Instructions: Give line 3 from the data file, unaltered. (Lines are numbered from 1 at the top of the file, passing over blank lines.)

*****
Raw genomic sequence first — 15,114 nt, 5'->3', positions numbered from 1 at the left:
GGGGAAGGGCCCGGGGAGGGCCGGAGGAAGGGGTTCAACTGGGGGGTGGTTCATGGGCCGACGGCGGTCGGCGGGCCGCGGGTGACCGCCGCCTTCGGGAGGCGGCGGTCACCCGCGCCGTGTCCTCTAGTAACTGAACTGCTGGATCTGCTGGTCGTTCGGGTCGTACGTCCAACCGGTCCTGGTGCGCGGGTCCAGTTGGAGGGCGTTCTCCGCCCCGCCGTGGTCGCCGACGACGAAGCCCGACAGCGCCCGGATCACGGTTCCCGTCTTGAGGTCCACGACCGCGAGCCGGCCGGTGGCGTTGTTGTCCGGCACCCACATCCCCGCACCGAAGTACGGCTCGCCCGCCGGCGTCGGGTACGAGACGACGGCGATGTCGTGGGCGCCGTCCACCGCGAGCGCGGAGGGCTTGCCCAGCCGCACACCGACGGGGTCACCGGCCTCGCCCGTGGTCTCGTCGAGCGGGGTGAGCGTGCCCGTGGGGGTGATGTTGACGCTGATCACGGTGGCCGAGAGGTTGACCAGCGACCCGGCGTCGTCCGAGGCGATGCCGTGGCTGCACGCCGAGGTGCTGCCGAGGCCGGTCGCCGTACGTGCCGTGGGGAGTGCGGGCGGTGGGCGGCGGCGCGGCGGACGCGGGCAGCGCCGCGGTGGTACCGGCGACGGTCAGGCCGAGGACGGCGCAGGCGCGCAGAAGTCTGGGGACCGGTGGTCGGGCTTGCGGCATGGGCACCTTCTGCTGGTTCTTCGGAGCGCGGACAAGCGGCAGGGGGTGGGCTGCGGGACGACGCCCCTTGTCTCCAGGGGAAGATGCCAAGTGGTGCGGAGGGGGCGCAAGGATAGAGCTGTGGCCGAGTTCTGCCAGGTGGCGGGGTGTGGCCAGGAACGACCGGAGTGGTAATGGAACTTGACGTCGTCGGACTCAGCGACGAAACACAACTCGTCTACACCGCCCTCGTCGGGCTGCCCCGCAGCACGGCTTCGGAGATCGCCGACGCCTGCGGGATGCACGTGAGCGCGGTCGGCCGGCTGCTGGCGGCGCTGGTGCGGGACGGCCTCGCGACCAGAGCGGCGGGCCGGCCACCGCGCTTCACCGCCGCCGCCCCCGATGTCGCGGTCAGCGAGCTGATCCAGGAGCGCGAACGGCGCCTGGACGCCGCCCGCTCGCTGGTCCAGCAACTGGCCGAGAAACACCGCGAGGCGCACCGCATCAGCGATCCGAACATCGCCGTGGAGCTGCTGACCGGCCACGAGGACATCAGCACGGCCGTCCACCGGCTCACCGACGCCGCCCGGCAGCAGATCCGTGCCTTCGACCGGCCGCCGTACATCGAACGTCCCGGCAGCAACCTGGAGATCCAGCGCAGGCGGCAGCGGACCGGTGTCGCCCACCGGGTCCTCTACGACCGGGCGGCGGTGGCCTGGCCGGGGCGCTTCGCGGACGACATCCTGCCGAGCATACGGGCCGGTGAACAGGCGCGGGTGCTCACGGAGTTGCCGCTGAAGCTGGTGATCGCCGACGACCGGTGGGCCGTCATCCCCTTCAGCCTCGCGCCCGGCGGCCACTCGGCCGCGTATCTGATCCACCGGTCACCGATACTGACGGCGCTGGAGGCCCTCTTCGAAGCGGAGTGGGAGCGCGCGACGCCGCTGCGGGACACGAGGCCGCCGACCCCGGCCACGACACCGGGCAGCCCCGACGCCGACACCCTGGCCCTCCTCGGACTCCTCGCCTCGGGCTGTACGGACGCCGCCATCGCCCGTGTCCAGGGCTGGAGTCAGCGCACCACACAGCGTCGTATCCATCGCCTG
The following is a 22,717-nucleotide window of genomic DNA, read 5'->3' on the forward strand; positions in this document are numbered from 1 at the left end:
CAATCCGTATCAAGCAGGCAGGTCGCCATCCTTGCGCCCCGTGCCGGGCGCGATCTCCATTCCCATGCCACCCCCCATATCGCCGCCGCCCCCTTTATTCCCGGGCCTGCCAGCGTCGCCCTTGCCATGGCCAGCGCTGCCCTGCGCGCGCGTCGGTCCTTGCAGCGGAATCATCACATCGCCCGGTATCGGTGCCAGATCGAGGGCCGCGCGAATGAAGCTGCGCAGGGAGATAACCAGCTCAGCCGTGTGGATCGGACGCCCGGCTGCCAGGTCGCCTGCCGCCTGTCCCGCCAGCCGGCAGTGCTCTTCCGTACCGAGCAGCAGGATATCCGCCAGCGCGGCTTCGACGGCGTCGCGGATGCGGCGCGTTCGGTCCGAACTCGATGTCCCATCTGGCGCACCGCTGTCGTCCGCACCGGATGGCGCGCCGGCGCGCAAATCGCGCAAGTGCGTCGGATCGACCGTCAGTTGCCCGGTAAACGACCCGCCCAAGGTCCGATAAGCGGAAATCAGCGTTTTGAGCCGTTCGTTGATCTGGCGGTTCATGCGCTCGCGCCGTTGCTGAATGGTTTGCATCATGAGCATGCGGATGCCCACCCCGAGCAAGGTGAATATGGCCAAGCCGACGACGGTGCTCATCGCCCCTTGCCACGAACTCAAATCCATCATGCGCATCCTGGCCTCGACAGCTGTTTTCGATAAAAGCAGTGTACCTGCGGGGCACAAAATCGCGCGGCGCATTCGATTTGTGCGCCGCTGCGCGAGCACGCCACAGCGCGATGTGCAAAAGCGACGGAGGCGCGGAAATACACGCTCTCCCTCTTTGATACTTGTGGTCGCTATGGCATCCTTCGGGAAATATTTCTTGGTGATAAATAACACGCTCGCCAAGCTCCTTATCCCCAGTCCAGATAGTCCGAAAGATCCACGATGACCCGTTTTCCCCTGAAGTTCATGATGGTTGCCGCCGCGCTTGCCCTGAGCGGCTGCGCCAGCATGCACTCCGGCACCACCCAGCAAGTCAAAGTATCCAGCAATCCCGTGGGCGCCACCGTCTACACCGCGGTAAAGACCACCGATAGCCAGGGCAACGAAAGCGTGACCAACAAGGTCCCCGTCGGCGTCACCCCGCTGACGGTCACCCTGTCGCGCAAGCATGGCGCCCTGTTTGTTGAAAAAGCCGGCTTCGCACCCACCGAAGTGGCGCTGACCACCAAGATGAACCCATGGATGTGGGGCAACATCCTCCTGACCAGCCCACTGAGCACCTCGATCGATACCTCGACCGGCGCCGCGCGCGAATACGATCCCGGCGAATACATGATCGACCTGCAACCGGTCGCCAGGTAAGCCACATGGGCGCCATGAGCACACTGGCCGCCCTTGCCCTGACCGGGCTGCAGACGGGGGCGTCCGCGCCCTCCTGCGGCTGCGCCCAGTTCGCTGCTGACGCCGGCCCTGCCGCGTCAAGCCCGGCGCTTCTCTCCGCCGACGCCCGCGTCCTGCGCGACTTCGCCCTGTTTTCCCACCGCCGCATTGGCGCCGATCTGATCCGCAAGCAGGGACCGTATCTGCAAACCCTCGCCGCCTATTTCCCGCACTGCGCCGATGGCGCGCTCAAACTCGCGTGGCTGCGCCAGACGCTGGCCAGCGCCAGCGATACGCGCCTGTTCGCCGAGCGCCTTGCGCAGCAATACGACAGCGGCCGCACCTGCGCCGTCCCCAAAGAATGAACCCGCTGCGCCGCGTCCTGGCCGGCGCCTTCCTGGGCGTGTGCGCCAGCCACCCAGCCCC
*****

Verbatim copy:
The following is a 22,717-nucleotide window of genomic DNA, read 5'->3' on the forward strand; positions in this document are numbered from 1 at the left end: